Tag Archives: Bob Hawke

Issues that swung elections: the dramatic and inglorious fall of Joh Bjelke-Petersen



Joh Bjelke-Petersen with his wife, Flo, on their wedding day in 1952. Bjelke-Petersen made an ill-fated bid for PM in 1987 that ripped the Coalition apart.
Queensland Newspapers Pty Ltd/Wikimedia Commons

Shirleene Robinson, Macquarie University

With taxes, health care and climate change emerging as key issues in the upcoming federal election, we’re running a series this week looking at the main issues that swung elections in the past, from agricultural workers’ wages to the Vietnam War. Read other stories in the series here.


Johannes (Joh) Bjelke-Petersen’s reign as Queensland’s premier began in 1968 and came to a dramatic and inglorious end 19 years later with the Fitzgerald Inquiry into police corruption. He is still Queensland’s longest-serving premier, but he leaves a complicated legacy. For many, he is remembered most for his rigid control of over all areas of government and his anti-democratic stance on public protests.

Bjelke-Petersen governed the state as leader of the Country Party (which later became the National Party) until his downfall in 1987.

In May that year, the ABC television programme Four Corners aired the first public allegations of organised crime and police corruption in Queensland. Bjelke-Petersen would hang on to office for only a few more months before being forced to step down.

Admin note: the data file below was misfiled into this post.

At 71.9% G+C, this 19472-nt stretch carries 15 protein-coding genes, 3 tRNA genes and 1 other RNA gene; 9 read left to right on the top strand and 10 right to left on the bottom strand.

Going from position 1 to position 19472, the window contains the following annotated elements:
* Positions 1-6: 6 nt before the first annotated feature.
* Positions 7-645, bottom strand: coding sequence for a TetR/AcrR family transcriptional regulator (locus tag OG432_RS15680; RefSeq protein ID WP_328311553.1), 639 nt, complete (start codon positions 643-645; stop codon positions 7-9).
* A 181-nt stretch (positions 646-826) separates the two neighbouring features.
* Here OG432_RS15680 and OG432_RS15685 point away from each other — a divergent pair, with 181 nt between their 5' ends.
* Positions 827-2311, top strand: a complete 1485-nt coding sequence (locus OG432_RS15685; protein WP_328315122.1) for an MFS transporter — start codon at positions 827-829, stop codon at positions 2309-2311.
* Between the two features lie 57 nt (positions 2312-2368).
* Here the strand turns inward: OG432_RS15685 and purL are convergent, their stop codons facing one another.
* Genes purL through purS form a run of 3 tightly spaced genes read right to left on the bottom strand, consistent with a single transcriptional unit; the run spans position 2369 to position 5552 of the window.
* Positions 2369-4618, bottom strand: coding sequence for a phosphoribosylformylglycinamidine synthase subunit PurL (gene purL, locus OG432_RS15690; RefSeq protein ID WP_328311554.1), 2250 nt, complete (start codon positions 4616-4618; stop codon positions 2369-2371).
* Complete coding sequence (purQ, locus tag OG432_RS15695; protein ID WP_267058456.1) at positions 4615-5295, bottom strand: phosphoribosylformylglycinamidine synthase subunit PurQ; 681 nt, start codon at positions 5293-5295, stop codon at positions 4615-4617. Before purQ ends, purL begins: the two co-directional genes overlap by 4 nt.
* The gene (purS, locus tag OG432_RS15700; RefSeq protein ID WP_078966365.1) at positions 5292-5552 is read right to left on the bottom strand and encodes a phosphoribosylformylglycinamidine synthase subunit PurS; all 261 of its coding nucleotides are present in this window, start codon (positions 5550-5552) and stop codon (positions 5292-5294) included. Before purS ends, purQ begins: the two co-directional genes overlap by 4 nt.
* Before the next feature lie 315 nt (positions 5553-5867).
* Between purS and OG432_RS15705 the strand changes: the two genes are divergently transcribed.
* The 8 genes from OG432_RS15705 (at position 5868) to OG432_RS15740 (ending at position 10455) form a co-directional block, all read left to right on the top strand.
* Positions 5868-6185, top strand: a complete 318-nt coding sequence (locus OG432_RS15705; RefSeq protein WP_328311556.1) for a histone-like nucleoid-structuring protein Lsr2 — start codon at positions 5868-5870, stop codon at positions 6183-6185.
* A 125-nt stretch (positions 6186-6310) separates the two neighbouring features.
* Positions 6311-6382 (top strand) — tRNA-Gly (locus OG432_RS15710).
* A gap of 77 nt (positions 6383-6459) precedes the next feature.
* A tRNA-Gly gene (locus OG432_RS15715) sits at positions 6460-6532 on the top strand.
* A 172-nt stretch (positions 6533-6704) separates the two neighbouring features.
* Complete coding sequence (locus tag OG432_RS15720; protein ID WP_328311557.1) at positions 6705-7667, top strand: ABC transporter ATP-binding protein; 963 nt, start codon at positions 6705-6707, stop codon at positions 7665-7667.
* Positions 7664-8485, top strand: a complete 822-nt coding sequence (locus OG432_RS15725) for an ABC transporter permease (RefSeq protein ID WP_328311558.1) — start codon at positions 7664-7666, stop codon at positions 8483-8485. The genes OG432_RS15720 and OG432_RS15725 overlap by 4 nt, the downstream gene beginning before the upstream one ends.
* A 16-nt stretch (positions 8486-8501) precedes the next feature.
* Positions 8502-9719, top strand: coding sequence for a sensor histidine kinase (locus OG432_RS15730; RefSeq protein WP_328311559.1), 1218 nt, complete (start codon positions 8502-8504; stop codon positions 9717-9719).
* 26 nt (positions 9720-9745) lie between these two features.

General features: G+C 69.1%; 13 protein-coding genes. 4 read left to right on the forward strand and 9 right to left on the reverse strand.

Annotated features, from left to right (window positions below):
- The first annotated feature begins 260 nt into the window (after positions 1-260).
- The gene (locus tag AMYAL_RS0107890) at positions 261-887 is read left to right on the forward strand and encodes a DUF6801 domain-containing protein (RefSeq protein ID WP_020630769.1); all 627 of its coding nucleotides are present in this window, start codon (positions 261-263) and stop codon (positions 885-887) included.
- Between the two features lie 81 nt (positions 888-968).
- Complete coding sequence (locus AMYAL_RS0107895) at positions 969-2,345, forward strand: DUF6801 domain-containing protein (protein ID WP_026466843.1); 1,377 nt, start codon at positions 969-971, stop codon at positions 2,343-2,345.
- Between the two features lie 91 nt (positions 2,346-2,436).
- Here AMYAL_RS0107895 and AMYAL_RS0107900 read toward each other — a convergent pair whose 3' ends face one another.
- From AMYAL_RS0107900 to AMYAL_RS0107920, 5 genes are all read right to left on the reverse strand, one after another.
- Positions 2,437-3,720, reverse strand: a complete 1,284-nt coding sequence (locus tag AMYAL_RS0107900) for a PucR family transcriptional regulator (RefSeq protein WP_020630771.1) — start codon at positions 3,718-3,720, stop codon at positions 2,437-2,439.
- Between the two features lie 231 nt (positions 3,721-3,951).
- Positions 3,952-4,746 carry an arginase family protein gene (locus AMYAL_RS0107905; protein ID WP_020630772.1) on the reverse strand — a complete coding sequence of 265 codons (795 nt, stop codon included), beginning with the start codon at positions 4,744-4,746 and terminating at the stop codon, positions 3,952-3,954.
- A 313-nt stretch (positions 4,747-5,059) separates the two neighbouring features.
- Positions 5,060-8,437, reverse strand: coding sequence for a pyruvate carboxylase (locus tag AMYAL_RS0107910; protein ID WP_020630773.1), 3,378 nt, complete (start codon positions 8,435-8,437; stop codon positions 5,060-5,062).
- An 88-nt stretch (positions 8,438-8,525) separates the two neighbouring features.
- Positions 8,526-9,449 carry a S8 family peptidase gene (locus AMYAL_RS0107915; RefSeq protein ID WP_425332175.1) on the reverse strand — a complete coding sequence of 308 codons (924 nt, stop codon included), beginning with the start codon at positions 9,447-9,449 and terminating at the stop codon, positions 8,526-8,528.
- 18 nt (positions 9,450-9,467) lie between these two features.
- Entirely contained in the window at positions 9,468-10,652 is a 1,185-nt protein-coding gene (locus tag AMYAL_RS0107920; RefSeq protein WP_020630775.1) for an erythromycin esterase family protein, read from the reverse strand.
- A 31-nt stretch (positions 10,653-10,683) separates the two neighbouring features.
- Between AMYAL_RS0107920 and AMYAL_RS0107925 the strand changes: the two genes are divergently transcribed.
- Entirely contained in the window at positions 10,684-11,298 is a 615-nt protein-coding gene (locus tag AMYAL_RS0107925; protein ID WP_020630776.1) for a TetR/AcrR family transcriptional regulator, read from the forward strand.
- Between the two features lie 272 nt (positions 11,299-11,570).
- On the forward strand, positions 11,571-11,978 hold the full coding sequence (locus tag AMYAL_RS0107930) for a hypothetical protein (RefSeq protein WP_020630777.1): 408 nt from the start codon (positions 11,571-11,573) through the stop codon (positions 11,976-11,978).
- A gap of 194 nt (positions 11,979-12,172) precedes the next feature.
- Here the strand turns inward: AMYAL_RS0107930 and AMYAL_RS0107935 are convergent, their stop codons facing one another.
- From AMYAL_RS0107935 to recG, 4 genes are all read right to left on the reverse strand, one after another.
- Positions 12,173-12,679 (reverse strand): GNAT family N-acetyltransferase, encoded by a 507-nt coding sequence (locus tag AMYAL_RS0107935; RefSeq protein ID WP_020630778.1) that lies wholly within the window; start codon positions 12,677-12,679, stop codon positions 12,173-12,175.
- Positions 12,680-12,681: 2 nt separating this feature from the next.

The Fitzgerald Inquiry, launched in the aftermath of the Four Corners programme, continued for another two years, uncovering a deep and systematic web of corruption that implicated many at the highest levels of Queensland government and the Queensland Police Force.




Read more:
The man who would be commissioner: Bjelke-Petersen’s crooked pick


For Bjelke-Petersen, not only was his career as a state premier over, but so, too, were his national ambitions. In early 1987, Bjelke-Petersen had launched an ill-fated “Joh for PM” campaign in a brazen attempt to challenge then-Liberal Party leader John Howard as head of the Coalition, then run against Prime Minister Bob Hawke in that year’s federal election.

His bid for power split the federal Coalition. Capitalising on the internal dissent of the Opposition, Hawke easily won the 1987 election, holding onto the prime-ministership for another four years.

Bjelke-Petersen ends interview prematurely after questions about Fitzgerald Inquiry.

An ill-fated run for federal office

Hawke’s win in the 1987 election had been far from inevitable. The Coalition had actually been ahead in the polls for much of Hawke’s 1984-1987 term. However, internal divisions, typified by the rivalry between Howard and Andrew Peacock over the Liberal leadership, put pressure on the party. Tensions were further stoked when Bjelke-Petersen announced his intention to enter the federal arena.

In January 1987, when Bjelke-Petersen announced that he intended to run for parliament, he assumed that his success in Queensland could be duplicated at the federal level. Fresh from a win in the state election the previous year, he and his backers did not acknowledge the distinctive set of circumstances in Queensland that had given rise to his long time in office.

His bid for PM did make a brief splash in the national media, drawing further attention to the deep ideological rifts within the federal Coalition. Howard, leader of the Liberals, and Ian Sinclair, leader of the Nationals, struggled to contain the division caused by Bjelke-Petersen’s ambitions. The discord reached a breaking point at the end of February 1987, when the Queensland National Party decided to withdraw its 12 federal MPs from the Coalition in support of Bjelke-Petersen’s efforts. The Coalition formally split soon after.